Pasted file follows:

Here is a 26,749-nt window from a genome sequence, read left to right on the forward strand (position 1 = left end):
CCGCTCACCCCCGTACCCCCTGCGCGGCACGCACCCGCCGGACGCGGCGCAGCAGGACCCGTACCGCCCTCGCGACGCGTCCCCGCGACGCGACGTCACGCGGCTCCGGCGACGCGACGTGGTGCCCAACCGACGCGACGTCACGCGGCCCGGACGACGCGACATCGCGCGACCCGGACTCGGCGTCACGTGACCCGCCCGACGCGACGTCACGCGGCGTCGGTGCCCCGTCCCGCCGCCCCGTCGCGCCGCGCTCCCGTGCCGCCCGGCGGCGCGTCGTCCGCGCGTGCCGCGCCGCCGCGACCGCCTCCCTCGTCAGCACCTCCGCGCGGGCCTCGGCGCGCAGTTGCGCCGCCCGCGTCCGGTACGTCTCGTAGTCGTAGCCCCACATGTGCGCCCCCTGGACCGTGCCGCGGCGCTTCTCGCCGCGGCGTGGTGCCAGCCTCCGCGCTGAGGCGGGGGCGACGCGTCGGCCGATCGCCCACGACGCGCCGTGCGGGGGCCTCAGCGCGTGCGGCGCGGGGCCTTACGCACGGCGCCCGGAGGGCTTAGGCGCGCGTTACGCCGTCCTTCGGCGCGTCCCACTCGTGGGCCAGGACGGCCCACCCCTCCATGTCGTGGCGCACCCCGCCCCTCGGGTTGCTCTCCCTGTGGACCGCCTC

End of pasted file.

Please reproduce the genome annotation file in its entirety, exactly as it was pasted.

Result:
Here is a 26,749-nt window from a genome sequence, read left to right on the forward strand (position 1 = left end):
CCGCTCACCCCCGTACCCCCTGCGCGGCACGCACCCGCCGGACGCGGCGCAGCAGGACCCGTACCGCCCTCGCGACGCGTCCCCGCGACGCGACGTCACGCGGCTCCGGCGACGCGACGTGGTGCCCAACCGACGCGACGTCACGCGGCCCGGACGACGCGACATCGCGCGACCCGGACTCGGCGTCACGTGACCCGCCCGACGCGACGTCACGCGGCGTCGGTGCCCCGTCCCGCCGCCCCGTCGCGCCGCGCTCCCGTGCCGCCCGGCGGCGCGTCGTCCGCGCGTGCCGCGCCGCCGCGACCGCCTCCCTCGTCAGCACCTCCGCGCGGGCCTCGGCGCGCAGTTGCGCCGCCCGCGTCCGGTACGTCTCGTAGTCGTAGCCCCACATGTGCGCCCCCTGGACCGTGCCGCGGCGCTTCTCGCCGCGGCGTGGTGCCAGCCTCCGCGCTGAGGCGGGGGCGACGCGTCGGCCGATCGCCCACGACGCGCCGTGCGGGGGCCTCAGCGCGTGCGGCGCGGGGCCTTACGCACGGCGCCCGGAGGGCTTAGGCGCGCGTTACGCCGTCCTTCGGCGCGTCCCACTCGTGGGCCAGGACGGCCCACCCCTCCATGTCGTGGCGCACCCCGCCCCTCGGGTTGCTCTCCCTGTGGACCGCCTC